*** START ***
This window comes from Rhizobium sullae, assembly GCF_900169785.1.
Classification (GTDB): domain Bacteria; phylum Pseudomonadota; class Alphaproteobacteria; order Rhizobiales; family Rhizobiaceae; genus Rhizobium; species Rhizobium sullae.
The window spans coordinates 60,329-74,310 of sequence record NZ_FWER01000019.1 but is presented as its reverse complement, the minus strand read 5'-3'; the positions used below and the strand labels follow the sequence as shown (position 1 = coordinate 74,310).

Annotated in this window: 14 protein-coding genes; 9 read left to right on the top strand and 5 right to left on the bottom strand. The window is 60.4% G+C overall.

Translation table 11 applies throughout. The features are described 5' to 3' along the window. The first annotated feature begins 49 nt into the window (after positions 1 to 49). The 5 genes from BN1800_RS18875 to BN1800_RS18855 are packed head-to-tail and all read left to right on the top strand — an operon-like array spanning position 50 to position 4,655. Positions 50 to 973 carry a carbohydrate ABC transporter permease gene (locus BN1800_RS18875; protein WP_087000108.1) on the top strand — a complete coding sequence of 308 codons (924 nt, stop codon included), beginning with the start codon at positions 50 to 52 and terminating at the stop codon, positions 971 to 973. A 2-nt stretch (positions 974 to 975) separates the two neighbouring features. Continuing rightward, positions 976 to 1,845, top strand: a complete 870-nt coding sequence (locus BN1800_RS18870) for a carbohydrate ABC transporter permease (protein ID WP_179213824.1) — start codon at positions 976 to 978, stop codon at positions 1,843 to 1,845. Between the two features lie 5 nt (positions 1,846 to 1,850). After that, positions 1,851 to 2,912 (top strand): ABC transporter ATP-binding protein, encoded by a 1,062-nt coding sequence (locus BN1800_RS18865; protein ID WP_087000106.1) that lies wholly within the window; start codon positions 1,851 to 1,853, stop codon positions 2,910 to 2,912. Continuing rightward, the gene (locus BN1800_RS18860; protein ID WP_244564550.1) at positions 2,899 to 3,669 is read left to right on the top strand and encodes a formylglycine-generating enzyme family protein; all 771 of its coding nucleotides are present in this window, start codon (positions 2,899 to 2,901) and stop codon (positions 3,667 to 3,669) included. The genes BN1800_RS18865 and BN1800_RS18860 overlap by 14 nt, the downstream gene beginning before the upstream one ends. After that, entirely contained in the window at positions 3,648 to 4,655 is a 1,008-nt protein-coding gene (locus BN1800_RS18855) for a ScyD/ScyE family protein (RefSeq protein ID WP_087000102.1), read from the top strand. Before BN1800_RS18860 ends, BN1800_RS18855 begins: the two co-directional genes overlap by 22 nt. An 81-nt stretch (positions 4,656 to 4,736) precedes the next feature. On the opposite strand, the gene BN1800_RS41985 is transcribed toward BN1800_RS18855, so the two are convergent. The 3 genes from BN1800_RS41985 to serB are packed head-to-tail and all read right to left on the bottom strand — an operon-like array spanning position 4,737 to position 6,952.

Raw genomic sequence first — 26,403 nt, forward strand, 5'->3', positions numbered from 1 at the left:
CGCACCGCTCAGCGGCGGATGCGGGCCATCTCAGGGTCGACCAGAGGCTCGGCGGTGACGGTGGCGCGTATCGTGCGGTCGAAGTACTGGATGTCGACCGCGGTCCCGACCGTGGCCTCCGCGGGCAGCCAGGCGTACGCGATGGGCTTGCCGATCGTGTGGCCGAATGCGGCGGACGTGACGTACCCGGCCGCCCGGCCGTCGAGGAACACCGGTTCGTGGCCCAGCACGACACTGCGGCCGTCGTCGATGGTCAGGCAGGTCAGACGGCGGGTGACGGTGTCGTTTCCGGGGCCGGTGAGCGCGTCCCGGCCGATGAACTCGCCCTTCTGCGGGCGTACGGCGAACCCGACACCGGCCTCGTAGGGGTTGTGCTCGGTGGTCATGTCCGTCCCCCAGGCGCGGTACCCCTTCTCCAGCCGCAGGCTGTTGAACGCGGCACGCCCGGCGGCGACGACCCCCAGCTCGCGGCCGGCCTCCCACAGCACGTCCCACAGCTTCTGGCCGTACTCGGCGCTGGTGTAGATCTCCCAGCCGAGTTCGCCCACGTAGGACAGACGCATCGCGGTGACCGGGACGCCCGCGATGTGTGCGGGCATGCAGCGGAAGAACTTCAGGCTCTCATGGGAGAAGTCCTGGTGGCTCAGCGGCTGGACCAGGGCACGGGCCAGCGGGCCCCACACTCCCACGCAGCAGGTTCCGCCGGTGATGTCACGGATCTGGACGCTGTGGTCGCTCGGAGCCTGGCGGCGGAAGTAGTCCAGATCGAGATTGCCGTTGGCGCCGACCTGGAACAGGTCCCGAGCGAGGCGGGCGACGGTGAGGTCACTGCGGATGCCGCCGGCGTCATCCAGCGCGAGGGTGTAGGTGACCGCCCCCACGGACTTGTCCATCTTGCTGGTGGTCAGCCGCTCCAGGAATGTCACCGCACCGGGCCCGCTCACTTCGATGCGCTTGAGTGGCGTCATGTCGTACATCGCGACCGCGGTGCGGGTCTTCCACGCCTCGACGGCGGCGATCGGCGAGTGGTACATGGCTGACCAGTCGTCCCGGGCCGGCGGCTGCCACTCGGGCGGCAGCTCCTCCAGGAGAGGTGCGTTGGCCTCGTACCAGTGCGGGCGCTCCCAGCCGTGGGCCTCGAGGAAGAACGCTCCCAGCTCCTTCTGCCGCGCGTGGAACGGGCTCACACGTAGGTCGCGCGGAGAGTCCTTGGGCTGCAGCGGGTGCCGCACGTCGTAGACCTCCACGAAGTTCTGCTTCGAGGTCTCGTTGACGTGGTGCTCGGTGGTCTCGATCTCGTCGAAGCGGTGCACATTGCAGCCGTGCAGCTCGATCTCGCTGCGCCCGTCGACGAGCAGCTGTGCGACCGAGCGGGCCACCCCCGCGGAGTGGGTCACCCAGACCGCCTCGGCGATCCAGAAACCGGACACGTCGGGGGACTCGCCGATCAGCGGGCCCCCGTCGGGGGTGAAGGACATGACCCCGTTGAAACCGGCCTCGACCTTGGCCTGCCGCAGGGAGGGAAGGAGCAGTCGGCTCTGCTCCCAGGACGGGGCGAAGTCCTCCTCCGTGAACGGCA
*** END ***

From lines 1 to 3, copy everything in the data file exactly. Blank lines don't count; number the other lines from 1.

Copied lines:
This window comes from Rhizobium sullae, assembly GCF_900169785.1.
Classification (GTDB): domain Bacteria; phylum Pseudomonadota; class Alphaproteobacteria; order Rhizobiales; family Rhizobiaceae; genus Rhizobium; species Rhizobium sullae.
The window spans coordinates 60,329-74,310 of sequence record NZ_FWER01000019.1 but is presented as its reverse complement, the minus strand read 5'-3'; the positions used below and the strand labels follow the sequence as shown (position 1 = coordinate 74,310).